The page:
Does Downton Abbey Have 6 More Years Worth Of Steam?
Gareth Neame wants 6 more years of Downton Abbey. That’s fantastic, because, you know what–fans want 6 more years as well. Don’t you agree?
The Emmy-winning British series has three successful seasons under its belt. If you’re like me, you have been riveted by each and every second. So, it is very pleasant to hear that series creator Gareth Neame has faith in just how much steam this locomotive has to keep running. Neame has a number in his head and that number is 10–10 seasons–at least of Downton Abbey, allowing the soapy period drama to go for at least 6 more years if he gets his way.
“I think it is going to go on for a while,” he said. “Right now the show is still growing in the U.S. and it would be awful to think of the show ending.”
Amen to that. The best part of this news is the writers don’t show signs of being too troubled by having to kill off the handful of deserters as I like to call them.
NY Daily News also reminded us why 6 more years of Downton would be highly lucrative. The PBS Masterpiece Theater runaway hit airs in something like 219 countries around the world, and despite being about a rich family and its servants in 1920s England, is considered one of the most popular series around.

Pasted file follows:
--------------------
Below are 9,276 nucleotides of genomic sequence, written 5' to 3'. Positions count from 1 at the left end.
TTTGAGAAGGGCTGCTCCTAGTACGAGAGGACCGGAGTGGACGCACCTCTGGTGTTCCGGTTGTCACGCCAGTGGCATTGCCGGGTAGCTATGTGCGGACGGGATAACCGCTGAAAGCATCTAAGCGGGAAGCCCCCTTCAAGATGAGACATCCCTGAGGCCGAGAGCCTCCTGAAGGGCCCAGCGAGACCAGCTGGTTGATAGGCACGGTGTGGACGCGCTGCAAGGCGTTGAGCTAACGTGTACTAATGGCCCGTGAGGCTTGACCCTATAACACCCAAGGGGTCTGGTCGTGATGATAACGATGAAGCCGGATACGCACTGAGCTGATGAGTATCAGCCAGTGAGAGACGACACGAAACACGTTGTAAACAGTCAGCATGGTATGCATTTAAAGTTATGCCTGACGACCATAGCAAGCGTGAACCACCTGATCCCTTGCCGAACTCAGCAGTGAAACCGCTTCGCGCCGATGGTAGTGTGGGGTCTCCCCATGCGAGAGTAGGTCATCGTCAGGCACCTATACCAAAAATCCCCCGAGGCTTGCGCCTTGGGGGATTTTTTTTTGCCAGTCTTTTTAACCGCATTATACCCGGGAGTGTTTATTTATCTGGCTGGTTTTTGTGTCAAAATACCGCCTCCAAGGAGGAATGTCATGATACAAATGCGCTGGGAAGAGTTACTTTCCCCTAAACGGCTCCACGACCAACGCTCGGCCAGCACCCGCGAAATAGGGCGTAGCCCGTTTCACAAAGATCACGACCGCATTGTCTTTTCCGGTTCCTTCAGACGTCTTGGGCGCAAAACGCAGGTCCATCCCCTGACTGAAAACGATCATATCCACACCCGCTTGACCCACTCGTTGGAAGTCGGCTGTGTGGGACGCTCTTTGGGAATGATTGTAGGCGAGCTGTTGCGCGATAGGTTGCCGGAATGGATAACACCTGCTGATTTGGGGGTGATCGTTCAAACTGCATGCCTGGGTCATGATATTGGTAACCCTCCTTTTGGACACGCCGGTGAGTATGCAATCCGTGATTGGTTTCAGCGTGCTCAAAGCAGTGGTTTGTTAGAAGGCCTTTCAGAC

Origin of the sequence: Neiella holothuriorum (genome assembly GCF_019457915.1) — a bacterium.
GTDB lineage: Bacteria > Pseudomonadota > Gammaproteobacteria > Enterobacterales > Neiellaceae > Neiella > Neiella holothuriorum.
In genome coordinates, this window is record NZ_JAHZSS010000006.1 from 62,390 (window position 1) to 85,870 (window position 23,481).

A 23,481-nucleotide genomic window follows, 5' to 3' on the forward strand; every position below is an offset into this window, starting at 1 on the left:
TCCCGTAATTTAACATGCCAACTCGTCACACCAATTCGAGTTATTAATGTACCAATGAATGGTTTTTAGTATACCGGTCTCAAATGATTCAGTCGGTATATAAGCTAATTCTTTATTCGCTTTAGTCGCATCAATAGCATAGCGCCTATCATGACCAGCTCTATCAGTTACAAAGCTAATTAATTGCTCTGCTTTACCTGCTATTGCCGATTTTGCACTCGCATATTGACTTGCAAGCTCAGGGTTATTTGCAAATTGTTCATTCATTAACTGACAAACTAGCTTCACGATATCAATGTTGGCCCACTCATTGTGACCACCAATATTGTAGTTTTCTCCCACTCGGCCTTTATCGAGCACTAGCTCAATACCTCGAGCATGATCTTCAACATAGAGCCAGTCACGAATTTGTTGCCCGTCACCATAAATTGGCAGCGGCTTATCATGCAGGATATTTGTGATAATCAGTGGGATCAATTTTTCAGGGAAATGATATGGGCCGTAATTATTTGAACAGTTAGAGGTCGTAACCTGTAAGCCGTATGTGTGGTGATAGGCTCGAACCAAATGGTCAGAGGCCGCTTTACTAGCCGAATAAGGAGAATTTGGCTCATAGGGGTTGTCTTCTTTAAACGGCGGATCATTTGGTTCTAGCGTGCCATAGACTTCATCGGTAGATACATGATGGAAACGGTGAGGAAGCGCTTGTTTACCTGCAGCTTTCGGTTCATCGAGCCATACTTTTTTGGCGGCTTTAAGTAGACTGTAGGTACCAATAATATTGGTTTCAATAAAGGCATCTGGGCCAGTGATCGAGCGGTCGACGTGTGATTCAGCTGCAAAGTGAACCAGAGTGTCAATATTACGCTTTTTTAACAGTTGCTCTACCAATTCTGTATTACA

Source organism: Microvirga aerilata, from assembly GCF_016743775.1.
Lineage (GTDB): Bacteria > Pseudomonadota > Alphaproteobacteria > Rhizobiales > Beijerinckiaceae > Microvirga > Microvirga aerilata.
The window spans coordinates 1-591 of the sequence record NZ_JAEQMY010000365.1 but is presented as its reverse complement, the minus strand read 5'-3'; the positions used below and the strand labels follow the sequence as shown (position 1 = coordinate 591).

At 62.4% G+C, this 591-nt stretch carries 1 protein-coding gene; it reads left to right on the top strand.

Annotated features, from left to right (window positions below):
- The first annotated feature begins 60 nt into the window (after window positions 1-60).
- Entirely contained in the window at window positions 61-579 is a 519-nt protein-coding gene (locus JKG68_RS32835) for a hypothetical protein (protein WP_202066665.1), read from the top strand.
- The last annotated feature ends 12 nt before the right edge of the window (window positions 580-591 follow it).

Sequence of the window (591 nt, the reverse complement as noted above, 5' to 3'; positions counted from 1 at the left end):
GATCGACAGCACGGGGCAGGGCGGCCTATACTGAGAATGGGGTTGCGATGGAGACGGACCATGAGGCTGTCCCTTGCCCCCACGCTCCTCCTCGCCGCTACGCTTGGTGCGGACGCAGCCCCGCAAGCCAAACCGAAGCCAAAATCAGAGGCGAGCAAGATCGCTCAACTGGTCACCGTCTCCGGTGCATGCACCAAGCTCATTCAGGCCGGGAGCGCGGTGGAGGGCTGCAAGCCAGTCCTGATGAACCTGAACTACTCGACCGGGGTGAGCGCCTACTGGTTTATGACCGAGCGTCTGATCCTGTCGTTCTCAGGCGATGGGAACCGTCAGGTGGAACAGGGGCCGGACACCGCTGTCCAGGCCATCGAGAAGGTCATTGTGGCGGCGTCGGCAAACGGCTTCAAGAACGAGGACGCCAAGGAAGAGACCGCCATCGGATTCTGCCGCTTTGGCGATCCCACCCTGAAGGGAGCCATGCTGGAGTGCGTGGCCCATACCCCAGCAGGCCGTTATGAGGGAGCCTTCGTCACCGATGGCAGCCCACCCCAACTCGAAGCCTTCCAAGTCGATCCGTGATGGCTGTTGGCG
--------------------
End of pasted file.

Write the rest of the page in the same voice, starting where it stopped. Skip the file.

“I would rather let the show run between four and 10 years, I imagine,” said Neame. “I would rather that we picked the right year (to end) and that in 20 years time the show was loved rather than we went on a season too long and people fell out of love with it,” he said.
Season four of Downton is in production now and has added a rather interesting actor of color to the cast, as I mentioned previously. Many think this was a move much overdue.
The only item on the agenda which threatens Neame’s grand schemes is that his co-producer and sole scriptwriter Julian Fellowes has a new project, namely NBC’s upcoming The Gilded Age.
“I dread that day when there might be a time we might bring a couple of other writers into that process,” he said. “We have been very fortunate and a key part of the show’s success is Julian. He invented all the characters and every word they say and that has got to be part of the success of the show,” says Neame. “I hope to keep him for as long as we possibly can. What Julian does is unique.”
The Gilded Age is poised to be a hit as well. If Americans love Downton, wouldn’t they also enjoy an American Downton story? NBC’s project will follow the lives of the American Robber Barons in 1800s New York. You know, families like the Rockefellers, Carnegies, Astors, and Morgans. Hey, I’ll give that a try, not that my loyalty for Downton will falter…so long as the Dowager Countess sticks around at least.